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Quality-of-Life Evaluation among the Oldest-Old in China under the “Active Aging Framework”

Author

Listed:
  • Xin Xu

    (Population Research Institute, Nanjing University of Posts and Telecommunications, Nanjing 210042, China)

  • Yuan Zhao

    (Ginling College, Nanjing Normal University, Nanjing 210097, China)

  • Jianfang Zhou

    (Population Research Institute, Nanjing University of Posts and Telecommunications, Nanjing 210042, China)

  • Siyou Xia

    (Key Laboratory of Regional Sustainable Development Modeling, Institute of Geographic Sciences and Natural Resources Research, Chinese Academy of Sciences, Beijing 100101, China)

Abstract

China is facing an increasingly contradictory challenge between growing demand for health services for the oldest-old and the unbalanced and inadequate development in the context of rapid population aging. This study sought to evaluate the quality of life of the oldest-old in China under the active aging framework. Health, participation, and security data were sourced from China Statistics/Labor Statistics/Civil Affairs Yearbook 2000–2016 and National 1% Sample Survey Data 2005–2015. Then, we used the current life table, entropy method, coefficient variation, and panel data regression to evaluate the quality of life among the oldest-old and reveal its regional differences and mechanisms. The results show: (1) From 2005 to 2015, the overall quality of life in China steadily improved, and the quality of health, participation, and security of the oldest-old increased by 6.06%, 5.64%, and 47.48%, respectively. (2) Distinct regional disparities exist in the distribution of quality of life for the oldest-old in China; the “east–northeast–middle–west” stepped-declining pattern existed stably. (3) Population and family structure, economic development, and social security were the main reasons for the regional differences in quality of life for the oldest-old. Narrowing the socioeconomic gap between regions, promoting the function of family pension, and improving social old-age service supply will help improve the quality of life of the oldest-old.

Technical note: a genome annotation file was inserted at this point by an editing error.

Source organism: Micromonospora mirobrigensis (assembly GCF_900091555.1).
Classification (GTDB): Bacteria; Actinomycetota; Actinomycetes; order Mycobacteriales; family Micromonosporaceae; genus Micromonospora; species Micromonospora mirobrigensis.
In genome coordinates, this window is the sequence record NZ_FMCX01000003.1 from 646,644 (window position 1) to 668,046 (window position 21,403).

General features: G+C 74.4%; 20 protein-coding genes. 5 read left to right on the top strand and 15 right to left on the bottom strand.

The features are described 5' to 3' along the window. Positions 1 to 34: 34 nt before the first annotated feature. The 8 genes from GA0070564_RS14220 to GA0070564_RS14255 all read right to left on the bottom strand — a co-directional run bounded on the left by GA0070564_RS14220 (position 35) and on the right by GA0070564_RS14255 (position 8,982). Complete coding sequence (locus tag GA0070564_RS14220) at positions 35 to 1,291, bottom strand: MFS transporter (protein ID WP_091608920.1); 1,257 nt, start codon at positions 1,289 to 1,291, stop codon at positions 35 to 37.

Suggested Citation

  • Xin Xu & Yuan Zhao & Jianfang Zhou & Siyou Xia, 2022. "Quality-of-Life Evaluation among the Oldest-Old in China under the “Active Aging Framework”," IJERPH, MDPI, vol. 19(8), pages 1-15, April.
  • Handle: RePEc:gam:jijerp:v:19:y:2022:i:8:p:4572-:d:790946
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    References listed on IDEAS

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    1. Yuvisthi Naidoo, 2019. "A Multi-dimensional Individual Well-Being Framework: With an Application to Older Australians," Social Indicators Research: An International and Interdisciplinary Journal for Quality-of-Life Measurement, Springer, vol. 146(3), pages 581-608, December.
    2. Nam Xuan Vo & Trung Quang Vo & Somtip Watanapongvanich & Nopphol Witvorapong, 2019. "Measurement and Determinants of Quality of Life of Older Adults in Ho Chi Minh City, Vietnam," Social Indicators Research: An International and Interdisciplinary Journal for Quality-of-Life Measurement, Springer, vol. 142(3), pages 1285-1303, April.
    3. Liliya Leopold & Henriette Engelhardt, 2013. "Erratum to: Education and physical health trajectories in old age. Evidence from the Survey of Health, Ageing and Retirement in Europe (SHARE)," International Journal of Public Health, Springer;Swiss School of Public Health (SSPH+), vol. 58(2), pages 329-329, April.
    4. Liliya Leopold & Henriette Engelhartdt, 2013. "Education and physical health trajectories in old age. Evidence from the Survey of Health, Ageing and Retirement in Europe (SHARE)," International Journal of Public Health, Springer;Swiss School of Public Health (SSPH+), vol. 58(1), pages 23-31, February.
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